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Grilled, fried or stewed: Eateries in Singapore serving up silkworms without approval

A check online and at food establishments found that several Chinese and Korean eateries were selling silkworm pupae, despite it not being approved for consumption in Singapore.

Grilled, fried or stewed: Eateries in Singapore serving up silkworms without approval

Silkworm dishes sold at Chuan Chuan Le, a Chinese restaurant in Jalan Besar. (Photos: Facebook/Chuan Chuan Le)

SINGAPORE: The sale of insects for consumption has not yet been approved in Singapore, but some eateries are already serving up dishes with creepy-crawlies. 

A check online and at food establishments found several Chinese and Korean restaurants here selling silkworm pupae – usually grilled, fried or stewed in soups.

Chuan Chuan Le, a Chinese restaurant in Jalan Besar specialising in grilled skewers, put up a post on its Facebook page last month introducing two of its new dishes: Stir-fried silkworms and grilled silkworms.

Silkworms were also on the menu at Ode to Joy Dining, a coffee shop stall in Midview City selling grilled food and mala xiang guo, a spicy, tongue-numbing stir-fry of vegetables and meats.

Another grilled skewers restaurant, Tang Men Chuan Chuan in Orchard Plaza, offered chilli-fried silkworms at S$28.80 (US$21.70) for order on food delivery platforms. 

The sale of silkworm pupae and other insect products for consumption is currently not allowed, said the Singapore Food Agency (SFA) in response to CNA queries.

"Members of the public who come across illegal sales of insects or insect products for food should report to SFA via the online feedback form, which we will investigate," said the agency's spokesperson.

When CNA visited Chuan Chuan Le last Thursday (Mar 23) afternoon, the silkworm dishes were not listed on the menu. But employees confirmed that they were available for order. 

The employees claimed that silkworms were allowed to be sold as food in Singapore, but said they did not know where the pupae were imported from.

"There are grilled ones and stir-fried ones. The grilled ones come in a stick of four, and the stir-fried ones are mixed with chilli and other spices," an employee said.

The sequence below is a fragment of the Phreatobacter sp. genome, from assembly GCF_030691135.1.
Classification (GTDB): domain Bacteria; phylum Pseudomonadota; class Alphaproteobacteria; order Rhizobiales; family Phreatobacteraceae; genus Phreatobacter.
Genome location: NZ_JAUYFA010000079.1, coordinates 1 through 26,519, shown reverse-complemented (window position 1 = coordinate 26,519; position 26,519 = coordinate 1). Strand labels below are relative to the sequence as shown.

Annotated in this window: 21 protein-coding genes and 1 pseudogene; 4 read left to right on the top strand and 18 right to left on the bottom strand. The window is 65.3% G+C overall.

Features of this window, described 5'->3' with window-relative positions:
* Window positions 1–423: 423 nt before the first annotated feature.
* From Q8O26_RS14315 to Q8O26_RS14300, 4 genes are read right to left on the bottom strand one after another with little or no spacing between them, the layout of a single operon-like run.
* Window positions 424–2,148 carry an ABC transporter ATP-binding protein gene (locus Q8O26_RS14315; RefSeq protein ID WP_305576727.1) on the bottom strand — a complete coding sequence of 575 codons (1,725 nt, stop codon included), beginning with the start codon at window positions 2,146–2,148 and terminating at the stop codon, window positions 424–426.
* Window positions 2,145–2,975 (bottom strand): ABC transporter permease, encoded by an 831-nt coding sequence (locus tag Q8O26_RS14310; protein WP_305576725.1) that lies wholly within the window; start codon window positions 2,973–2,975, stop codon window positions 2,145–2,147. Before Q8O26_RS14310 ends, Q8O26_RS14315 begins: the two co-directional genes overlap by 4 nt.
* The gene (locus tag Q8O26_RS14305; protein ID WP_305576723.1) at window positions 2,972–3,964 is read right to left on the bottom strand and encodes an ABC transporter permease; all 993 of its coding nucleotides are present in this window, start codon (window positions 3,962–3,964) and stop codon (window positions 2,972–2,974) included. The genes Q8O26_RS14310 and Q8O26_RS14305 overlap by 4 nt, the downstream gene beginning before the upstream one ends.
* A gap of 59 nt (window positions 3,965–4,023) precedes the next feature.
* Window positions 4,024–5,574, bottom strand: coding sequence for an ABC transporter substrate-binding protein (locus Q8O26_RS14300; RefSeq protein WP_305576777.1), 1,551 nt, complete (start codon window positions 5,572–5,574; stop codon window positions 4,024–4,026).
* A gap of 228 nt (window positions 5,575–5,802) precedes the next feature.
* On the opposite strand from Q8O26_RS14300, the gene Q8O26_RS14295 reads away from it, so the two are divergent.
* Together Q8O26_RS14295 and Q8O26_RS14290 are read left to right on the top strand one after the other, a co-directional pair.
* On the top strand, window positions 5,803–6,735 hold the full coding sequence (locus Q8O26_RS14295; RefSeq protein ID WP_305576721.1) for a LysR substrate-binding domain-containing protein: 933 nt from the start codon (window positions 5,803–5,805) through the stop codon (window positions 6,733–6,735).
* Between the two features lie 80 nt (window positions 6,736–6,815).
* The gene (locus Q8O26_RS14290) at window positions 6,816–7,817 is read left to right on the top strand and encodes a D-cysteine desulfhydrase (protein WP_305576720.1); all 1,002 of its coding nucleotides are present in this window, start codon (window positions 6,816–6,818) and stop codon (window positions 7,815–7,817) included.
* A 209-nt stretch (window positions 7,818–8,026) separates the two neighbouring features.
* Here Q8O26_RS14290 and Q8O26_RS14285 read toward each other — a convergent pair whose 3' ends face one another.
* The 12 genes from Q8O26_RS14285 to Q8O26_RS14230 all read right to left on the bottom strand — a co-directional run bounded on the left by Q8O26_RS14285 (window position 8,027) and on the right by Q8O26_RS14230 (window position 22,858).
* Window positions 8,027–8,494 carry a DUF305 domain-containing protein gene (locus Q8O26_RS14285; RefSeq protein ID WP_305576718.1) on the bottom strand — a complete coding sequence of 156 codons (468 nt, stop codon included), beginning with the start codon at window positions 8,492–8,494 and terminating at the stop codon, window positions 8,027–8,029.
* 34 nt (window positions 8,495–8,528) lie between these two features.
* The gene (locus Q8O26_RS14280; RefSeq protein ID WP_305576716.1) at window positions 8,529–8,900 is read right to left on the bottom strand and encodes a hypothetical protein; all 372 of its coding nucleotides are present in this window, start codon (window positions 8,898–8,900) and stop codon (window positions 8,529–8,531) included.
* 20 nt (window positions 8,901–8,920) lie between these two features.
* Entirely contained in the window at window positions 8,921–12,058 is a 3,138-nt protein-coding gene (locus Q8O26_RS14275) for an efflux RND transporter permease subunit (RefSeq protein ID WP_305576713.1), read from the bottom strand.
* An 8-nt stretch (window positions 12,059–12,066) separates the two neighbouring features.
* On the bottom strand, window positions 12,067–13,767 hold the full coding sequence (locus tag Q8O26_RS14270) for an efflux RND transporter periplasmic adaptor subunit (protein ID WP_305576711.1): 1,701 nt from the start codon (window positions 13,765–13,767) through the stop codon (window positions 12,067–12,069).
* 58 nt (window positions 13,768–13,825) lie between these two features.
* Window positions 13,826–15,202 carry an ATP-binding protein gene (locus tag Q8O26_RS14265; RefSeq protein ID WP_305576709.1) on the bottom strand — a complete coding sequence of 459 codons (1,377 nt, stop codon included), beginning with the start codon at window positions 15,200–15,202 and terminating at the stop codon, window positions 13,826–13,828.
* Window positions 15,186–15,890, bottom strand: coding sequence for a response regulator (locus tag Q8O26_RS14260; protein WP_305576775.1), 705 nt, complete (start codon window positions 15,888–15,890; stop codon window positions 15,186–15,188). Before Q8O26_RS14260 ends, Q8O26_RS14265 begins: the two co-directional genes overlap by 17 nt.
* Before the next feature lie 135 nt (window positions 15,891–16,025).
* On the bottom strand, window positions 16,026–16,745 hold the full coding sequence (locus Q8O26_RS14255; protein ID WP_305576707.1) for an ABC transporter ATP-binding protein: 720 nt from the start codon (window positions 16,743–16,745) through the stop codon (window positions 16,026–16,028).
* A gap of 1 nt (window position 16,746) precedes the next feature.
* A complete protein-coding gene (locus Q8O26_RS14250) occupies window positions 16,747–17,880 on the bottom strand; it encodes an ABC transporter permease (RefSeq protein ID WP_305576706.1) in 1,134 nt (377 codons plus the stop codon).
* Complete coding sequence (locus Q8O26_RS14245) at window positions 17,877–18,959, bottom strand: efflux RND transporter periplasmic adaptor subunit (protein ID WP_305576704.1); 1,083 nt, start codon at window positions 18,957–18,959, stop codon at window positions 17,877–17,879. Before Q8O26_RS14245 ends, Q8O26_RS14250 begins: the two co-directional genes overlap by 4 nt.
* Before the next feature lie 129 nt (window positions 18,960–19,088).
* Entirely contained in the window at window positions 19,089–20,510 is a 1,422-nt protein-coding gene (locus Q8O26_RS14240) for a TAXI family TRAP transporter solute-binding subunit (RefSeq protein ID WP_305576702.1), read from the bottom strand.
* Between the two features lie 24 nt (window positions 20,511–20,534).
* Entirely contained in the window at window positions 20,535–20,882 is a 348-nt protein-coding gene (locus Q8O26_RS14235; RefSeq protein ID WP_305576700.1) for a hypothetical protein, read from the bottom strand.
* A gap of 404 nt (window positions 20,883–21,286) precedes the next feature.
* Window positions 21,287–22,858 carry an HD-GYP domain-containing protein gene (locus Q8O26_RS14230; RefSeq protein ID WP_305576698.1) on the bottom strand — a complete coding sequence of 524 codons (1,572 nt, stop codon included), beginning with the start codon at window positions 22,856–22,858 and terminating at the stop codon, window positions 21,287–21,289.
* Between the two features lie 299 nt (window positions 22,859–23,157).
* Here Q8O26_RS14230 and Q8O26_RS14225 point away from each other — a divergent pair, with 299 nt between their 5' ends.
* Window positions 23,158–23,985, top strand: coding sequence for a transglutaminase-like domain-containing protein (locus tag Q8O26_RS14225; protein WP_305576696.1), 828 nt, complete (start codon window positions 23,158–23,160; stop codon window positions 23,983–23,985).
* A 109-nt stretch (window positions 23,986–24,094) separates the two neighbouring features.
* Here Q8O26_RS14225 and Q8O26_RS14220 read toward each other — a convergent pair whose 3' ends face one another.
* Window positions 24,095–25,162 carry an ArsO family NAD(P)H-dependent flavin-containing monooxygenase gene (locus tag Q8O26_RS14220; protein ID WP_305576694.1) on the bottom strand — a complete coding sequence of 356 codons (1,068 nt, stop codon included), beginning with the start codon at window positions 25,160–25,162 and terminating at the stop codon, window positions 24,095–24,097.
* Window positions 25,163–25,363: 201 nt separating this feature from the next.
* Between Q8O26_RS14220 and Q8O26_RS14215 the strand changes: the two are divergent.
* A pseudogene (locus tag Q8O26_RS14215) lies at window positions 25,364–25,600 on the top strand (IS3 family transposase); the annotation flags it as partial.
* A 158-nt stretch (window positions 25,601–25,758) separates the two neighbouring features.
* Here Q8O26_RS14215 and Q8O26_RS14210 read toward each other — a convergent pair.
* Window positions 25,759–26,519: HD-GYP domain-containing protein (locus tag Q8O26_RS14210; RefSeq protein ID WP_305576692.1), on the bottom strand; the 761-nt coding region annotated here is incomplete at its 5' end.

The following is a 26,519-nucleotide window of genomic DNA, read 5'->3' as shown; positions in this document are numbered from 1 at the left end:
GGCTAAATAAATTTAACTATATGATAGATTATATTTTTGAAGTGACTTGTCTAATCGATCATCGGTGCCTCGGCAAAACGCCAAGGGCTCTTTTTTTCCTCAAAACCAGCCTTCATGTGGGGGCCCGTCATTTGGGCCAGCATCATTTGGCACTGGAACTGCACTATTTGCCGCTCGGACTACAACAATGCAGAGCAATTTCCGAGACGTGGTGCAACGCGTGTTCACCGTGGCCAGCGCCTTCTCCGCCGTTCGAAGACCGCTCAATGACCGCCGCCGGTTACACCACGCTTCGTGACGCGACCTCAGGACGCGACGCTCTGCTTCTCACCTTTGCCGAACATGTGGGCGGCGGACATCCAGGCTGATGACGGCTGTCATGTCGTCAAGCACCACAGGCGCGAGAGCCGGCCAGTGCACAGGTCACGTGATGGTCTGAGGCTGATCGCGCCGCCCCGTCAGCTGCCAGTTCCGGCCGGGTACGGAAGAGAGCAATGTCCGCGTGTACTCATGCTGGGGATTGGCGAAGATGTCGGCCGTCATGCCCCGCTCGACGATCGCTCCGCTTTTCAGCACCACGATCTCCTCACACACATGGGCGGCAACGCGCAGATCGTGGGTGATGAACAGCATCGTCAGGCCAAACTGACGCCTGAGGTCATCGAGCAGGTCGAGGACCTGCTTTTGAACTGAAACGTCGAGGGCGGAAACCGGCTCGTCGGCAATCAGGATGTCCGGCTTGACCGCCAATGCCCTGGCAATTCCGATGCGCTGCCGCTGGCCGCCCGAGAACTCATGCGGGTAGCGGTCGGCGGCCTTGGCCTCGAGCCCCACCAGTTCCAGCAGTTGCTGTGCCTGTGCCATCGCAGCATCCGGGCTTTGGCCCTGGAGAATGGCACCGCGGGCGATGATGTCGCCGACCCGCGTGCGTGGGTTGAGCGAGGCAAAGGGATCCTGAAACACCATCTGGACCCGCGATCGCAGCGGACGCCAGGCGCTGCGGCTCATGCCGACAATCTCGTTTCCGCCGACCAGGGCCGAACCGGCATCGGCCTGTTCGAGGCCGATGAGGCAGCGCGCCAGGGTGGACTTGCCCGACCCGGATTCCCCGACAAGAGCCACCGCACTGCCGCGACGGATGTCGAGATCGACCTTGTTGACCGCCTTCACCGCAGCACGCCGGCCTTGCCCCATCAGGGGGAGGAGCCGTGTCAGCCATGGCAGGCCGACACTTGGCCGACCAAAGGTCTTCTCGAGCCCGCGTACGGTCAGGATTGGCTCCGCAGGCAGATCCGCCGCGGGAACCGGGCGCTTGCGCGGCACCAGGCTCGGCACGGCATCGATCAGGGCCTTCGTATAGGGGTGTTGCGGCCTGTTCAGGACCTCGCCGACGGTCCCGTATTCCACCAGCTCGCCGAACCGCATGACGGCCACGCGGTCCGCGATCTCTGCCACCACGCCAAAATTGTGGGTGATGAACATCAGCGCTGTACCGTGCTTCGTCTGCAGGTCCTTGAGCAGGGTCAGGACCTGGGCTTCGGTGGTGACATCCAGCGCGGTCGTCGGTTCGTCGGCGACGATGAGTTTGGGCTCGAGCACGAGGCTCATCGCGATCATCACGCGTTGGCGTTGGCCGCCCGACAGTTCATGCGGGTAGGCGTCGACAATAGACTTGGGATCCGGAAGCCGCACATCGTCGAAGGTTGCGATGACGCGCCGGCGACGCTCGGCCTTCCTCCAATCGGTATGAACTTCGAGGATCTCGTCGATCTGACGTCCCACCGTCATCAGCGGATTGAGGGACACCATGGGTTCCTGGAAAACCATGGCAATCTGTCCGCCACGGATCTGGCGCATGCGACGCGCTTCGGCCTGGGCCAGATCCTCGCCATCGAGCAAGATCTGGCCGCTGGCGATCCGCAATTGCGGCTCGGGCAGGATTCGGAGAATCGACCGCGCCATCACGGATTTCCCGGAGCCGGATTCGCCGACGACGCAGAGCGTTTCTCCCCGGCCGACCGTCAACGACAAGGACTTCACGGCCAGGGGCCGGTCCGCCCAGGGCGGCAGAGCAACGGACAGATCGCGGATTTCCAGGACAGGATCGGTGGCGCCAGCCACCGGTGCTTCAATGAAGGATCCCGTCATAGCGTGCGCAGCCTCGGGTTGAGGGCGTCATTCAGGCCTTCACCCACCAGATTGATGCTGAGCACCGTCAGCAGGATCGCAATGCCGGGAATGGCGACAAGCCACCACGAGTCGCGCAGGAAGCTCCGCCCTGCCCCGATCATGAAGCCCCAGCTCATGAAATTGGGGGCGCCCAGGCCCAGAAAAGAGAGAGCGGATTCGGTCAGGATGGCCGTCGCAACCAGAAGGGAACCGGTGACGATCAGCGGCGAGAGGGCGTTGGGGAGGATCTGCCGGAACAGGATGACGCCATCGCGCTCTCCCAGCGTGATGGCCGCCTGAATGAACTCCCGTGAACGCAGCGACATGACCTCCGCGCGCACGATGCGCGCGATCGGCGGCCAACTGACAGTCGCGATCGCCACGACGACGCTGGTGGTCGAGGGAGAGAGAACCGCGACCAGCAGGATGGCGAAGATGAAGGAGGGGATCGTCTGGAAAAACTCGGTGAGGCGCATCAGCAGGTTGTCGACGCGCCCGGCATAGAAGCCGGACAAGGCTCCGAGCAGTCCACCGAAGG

Each skewer of grilled silkworms costs S$2 and the stir-fried version costs S$16. Both dishes sell "pretty well", she said.

CNA also visited Ode to Joy Dining, which offers grilled or stir-fried silkworms.

The eatery started serving silkworms on Mar 8, and the grilled version is especially popular, an employee said. 

CNA successfully ordered a skewer of four grilled silkworms for S$5.

A plate of stir-fried silkworms costs S$19.80, and both dishes are also available for takeaway.

In response to questions about whether it was legal to serve this, the employee only said that it is "rare" for silkworms to be sold as food in Singapore.

​​​​​At least two Korean restaurants in Singapore also at some point sold silkworm pupae as food – reviews online pointed to the dish being available at Badam in Tanjong Pagar and Oven & Fried Chicken in Bukit Timah.

However, the dish did not appear to be listed on their menus when CNA visited. In response to queries, Badam said on WhatsApp that it "sometimes" sells the dish but was unwilling to elaborate. Employees at Oven & Fried Chicken refused to comment.


SFA conducted a public consultation between October and December last year to seek feedback on regulating insects for consumption.

As part of the consultation, 16 species of insects and insect products were identified for possible approval as food in Singapore, said SFA. Besides silkworm pupae, these include crickets, grasshoppers, beetles, mealworms, moths and honeybees.

The commercial farming of insects for human consumption and animal feed has been promoted by the United Nations' Food and Agriculture Organisation in recent years, the SFA said in October. 

In Singapore, more than 10 companies have expressed interest in importing insect food products or insect farming. 

Companies intending to import or farm insects for consumption have to meet certain requirements for food safety, SFA said at the time. 

These requirements include providing documentary proof that the imported insects were farmed in "regulated establishments with food safety controls" and that no pathogens or harmful contaminants were used in the rearing or feeding of the insects. 

Those who want to import or farm insects without a history of human consumption must conduct and submit safety assessments to SFA before the product is allowed for sale. 

Source: CNA/hw(cy)


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